For this administration, failure is always the result of a “communications” problem. Otherwise, failure might be taken as evidence of misguided ideology and incompetent execution, right? It’s a weird excuse for the president who fancies himself to be the most eloquent man on the planet. And it is equally weird when someone whose job it is to communicate U.S. policy makes that excuse.

Which brings us to Hillary Clinton. She had this bit of mumbo-jumbo for the chattering class: “We have not been telling our story very well. We do have a great story. We are not perfect by any means, but we have a great story about human freedom, human rights, human opportunity. And let’s get back to telling it to ourselves first and foremost and believing it about ourselves and then taking that around the world. That’s what we should be standing for.”

LONDON, ENGLAND - JULY 03: Former US Secretary of State Hillary Clinton looks up at a customer as she signs copies of her new book at Waterstones bookshop on July 3, 2014 in London, England. Mrs Clinton's book entitled 'Hard Choices' is reportedly only selling in small numbers. (Photo by Peter Macdiarmid/Getty Images)
Hillary Clinton in London this month. (Photo by Peter Macdiarmid/Getty Images)

Hmmm. Taking that story around the world would seem to be the president’s job, and thus hers as well as secretary of state, but the president was fond of obsessively reciting American shortcomings, making amends for them and accusing his predecessor of subverting our values. Was this not the theme of much of President Obama’s first term? It’s hard to continually lambast your predecessor and then complain the world isn’t getting a good story about the United States.

Let’s take a trip down memory lane to 2010:

The administration created a stir in April, when a spokesman for the National Security Council reported on a meeting between Obama and Kazakhstan’s President Nursultan Nazarbayev: “Both presidents agreed that you don’t ever reach democracy; you always have to work at it. And in particular, President Obama reminded his Kazakh counterpart that we, too, are working to improve our democracy.” Despite pleas from groups like Human Rights Watch to use the meeting as an opportunity “to raise concern about Kazakhstan’s disappointing human rights record and to press for immediate improvements,” Obama viewed this as simply one more chance to confess America’s sins.

Likewise, the administration last month presented its “Report of the United States of America” to the United Nations High Commissioner for Human Rights. This exercise is overseen by the infamous U.N. Human Rights Council (UNHRC), whose main preoccupation is vilifying Israel. The Obama administration confesses to such offenses as the disproportionately higher rates of unemployment in America among minorities. Are we to round up the president’s economic team for permitting such “human rights” abuses to continue?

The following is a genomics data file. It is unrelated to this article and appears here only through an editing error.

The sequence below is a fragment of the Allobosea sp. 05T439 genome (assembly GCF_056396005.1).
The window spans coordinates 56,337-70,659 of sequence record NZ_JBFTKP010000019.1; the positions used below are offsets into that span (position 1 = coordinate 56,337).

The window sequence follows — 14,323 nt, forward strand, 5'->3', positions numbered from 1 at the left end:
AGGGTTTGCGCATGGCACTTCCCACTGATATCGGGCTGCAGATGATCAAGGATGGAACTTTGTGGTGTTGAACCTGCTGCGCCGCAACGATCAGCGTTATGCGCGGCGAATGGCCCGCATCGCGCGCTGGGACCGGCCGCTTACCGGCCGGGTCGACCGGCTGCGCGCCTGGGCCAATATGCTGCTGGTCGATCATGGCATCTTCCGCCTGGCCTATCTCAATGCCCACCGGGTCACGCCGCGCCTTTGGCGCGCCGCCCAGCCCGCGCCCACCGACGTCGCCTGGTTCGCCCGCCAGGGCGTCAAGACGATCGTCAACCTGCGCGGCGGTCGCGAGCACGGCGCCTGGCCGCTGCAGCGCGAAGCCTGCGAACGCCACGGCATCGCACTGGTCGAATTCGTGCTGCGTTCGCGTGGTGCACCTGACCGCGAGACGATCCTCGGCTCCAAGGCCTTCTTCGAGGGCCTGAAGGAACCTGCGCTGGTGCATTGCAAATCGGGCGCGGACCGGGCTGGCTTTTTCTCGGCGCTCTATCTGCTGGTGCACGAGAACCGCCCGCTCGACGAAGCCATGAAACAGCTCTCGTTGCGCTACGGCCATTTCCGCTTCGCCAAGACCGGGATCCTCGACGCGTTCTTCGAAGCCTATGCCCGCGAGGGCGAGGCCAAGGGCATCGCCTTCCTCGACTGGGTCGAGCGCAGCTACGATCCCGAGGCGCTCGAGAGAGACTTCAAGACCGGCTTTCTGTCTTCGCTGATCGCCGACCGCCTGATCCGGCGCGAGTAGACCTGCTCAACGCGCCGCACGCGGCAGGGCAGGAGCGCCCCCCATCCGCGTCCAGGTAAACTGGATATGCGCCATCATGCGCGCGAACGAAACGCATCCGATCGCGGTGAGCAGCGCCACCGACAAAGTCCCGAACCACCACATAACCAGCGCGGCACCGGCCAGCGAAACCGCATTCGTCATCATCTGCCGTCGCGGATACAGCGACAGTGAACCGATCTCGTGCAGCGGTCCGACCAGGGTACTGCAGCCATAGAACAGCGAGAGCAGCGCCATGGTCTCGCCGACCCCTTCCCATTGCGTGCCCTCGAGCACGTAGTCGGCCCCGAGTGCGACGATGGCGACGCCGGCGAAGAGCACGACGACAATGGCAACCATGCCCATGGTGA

It also didn’t help to tell America’s story when Clinton went to China in 2009 and told the regime we shouldn’t let human rights get in the way of the Sino-U.S. relationship. We didn’t do much for the U.S. storytelling project when, in response to signs in English in Tehran imploring us to help, we remained tight-lipped during the Green Revolution. And when we dubbed Bashar al-Assad a “reformer,” that told the world our secretary of state was clueless.

It’s nervy, really, for Hillary to plead that we haven’t done a good enough job promoting the U.S. Like Obama, she has adopted the tactic of viewing her own record with detachment.

But of course communication was just one of many problems. It wasn’t communication but lack of preparedness that allowed jihadists to kill American officials in Libya. And it wasn’t communication but arrogance about a “light footprint” and then neglect that allowed Libya to devolve into chaos. Communication wasn’t the problem when the administration couldn’t manage to leave a stay-behind force in Iraq. Then Obama was communicating a different message — he was “ending” wars.

If nothing else, Clinton’s book tour has previewed the sort of pathetic responses Hillaryland must think will suffice in 2016. For the nomination, that might be the case. But even a semi-competent Republican nominee should be able to shred her litany of excuses and her shabby record.

Jennifer Rubin writes the Right Turn blog for The Post, offering reported opinion from a conservative perspective.